Libya
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U.S. ambassador killed in attack on consulate in Libya

Libya
Armed assailants attacked the U.S. consulate in Benghazi, Libya, and set fire to the building. (AFP/GettyImages)
Libya
An armed man gestures as buildings and cars are engulfed in flames inside the U.S. consulate compound in Benghazi, Libya. Warning: The next photo in this gallery contains an image that may be disturbing to some readers. (AFP/GettyImages )
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Libyan civilians help an injured man, identified by eyewitnesses as U.S. Ambassador to Libya J. Christopher Stevens, at the U.S. consulate compound in Benghazi. (AFP / Getty Images)
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In this photo posted on the Facebook page of the U.S. Embassy in Tripoli, Libya, less than a month before he was killed, U.S. Ambassador to Libya J. Christopher Stevens, left, shakes hands with a Libyan man in Tripoli.  (U. S. Embassy Tripoli)
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Glass, debris and overturned furniture are strewn inside a room in the gutted U.S. Consulate in Benghazi, Libya. (Ibrahim Alaguri / Associated Press)
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A man looks at documents at the U.S. Consulate in Benghazi, Libya, after an attack that killed four Americans, including U.S. Ambassador J. Christopher Stevens. The graffiti reads “no God but God,” “God is great” and “Muhammad is the Prophet.”  (Ibrahim Alaguri / Associated Press)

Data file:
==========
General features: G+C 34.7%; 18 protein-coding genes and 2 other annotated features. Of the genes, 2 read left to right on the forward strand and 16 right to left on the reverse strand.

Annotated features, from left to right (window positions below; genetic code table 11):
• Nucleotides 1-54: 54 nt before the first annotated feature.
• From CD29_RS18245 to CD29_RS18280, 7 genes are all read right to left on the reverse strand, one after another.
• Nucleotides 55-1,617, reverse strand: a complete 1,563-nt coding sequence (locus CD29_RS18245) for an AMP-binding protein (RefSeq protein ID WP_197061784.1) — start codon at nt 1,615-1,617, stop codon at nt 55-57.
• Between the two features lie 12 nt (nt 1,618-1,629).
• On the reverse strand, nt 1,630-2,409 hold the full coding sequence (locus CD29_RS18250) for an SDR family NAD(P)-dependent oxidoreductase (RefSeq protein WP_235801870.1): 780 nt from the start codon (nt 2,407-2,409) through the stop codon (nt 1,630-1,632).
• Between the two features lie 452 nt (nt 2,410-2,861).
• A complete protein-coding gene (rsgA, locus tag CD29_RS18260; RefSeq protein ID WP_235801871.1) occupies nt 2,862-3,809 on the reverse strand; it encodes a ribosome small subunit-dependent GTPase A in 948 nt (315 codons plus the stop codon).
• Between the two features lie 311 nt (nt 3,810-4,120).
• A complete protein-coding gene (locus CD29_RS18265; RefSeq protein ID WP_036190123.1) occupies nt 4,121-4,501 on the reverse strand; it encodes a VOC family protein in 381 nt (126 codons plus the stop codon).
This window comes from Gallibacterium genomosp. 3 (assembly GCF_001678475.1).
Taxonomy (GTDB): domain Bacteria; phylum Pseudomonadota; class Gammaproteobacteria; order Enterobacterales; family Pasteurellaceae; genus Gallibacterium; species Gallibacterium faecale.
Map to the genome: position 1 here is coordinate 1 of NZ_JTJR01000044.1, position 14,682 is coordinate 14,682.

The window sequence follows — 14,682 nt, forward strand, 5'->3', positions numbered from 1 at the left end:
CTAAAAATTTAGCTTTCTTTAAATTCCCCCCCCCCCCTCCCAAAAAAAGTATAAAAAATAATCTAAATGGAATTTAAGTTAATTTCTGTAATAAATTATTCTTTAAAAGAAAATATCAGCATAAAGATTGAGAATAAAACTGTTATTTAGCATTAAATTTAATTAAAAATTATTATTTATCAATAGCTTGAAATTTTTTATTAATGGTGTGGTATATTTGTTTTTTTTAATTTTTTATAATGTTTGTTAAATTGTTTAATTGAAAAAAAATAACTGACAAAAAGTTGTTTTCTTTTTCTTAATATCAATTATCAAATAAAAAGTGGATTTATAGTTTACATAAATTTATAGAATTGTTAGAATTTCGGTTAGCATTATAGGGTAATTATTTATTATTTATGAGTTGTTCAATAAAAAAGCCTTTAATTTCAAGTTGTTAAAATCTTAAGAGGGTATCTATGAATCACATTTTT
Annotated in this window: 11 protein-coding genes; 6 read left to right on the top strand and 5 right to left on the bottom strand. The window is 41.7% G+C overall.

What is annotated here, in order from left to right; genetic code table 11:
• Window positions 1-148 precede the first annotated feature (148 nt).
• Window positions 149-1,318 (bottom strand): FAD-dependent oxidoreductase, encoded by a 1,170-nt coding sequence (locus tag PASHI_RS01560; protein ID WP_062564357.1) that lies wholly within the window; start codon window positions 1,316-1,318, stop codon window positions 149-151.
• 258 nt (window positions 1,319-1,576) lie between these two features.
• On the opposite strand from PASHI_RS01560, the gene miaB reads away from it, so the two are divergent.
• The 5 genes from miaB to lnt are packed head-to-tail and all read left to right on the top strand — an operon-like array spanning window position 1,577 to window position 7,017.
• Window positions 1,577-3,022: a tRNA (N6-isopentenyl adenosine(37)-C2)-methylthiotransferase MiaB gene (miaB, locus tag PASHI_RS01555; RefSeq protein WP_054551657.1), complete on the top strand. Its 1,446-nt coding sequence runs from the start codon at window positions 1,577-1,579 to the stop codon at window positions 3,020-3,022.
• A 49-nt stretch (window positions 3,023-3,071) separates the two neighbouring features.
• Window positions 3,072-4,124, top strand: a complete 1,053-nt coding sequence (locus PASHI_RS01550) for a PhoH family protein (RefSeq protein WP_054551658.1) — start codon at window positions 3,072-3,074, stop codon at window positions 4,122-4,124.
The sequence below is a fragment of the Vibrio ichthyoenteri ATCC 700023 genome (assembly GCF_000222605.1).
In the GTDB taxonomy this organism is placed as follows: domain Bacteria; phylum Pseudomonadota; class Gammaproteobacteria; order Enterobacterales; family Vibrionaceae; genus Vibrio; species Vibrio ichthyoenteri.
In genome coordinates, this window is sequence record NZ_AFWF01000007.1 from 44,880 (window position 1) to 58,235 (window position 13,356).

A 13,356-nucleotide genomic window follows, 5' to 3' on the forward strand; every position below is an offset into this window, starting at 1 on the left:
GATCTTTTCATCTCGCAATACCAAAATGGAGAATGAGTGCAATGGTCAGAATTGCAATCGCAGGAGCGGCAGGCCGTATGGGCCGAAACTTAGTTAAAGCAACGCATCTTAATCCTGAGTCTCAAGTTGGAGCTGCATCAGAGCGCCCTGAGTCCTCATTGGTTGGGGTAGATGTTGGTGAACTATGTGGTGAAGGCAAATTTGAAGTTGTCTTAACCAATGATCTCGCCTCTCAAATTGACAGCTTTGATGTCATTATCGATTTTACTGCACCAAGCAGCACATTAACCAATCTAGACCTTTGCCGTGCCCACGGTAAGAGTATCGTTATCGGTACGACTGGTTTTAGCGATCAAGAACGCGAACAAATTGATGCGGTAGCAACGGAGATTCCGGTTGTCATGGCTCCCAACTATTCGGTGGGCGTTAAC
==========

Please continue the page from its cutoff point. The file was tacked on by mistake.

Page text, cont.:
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A burned car is seen after an attack on the U.S. consulate in Benghazi, Libya. (Ibrahim Alaguri / Associated Press)
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Damage after an attack on the U.S. consulate in Benghazi, Libya.  (Ibrahim Alaguri / Associated Press)
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Then Secretary of State Hillary Rodham Clinton looks on as President Obama hugs a State Department employee. Obama came to the State Department in Washington, D.C., to meet with staff after the killing of U.S. Ambassador to Libya J. Christopher Stevens and three others at the U.S. Consulate building in Benghazi, Libya. (Paul J. Richards / AFP / Getty Images)
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